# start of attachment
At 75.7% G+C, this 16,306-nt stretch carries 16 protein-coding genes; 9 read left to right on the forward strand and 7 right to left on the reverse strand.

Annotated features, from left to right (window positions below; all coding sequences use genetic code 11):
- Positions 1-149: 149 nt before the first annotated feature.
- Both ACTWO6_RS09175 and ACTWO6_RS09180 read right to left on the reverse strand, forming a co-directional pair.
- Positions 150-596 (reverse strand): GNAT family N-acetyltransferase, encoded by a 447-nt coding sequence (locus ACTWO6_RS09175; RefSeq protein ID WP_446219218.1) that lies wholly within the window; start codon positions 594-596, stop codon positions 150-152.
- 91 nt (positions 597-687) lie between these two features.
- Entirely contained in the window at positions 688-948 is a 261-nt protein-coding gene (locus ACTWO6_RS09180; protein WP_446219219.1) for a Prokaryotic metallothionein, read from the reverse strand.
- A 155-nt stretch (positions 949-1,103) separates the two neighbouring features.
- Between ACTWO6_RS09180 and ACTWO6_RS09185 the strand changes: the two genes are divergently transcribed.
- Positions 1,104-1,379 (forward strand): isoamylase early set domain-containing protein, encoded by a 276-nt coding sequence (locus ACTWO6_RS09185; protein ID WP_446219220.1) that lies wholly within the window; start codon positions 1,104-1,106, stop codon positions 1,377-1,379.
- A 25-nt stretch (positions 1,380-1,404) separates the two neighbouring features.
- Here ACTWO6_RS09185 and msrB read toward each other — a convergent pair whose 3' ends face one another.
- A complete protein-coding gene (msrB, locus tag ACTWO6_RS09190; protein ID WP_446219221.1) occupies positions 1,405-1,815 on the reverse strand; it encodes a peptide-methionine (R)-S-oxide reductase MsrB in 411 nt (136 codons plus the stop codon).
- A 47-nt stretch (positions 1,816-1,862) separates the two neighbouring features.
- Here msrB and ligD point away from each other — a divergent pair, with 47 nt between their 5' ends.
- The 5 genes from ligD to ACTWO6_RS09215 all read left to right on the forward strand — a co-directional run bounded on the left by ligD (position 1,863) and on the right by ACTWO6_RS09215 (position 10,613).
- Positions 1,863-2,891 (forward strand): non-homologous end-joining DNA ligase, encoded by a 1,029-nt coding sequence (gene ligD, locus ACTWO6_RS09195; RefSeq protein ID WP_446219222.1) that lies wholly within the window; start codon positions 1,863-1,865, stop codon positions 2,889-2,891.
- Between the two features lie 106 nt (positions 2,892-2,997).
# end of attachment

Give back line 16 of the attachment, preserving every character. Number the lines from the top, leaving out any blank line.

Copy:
- The 5 genes from ligD to ACTWO6_RS09215 all read left to right on the forward strand — a co-directional run bounded on the left by ligD (position 1,863) and on the right by ACTWO6_RS09215 (position 10,613).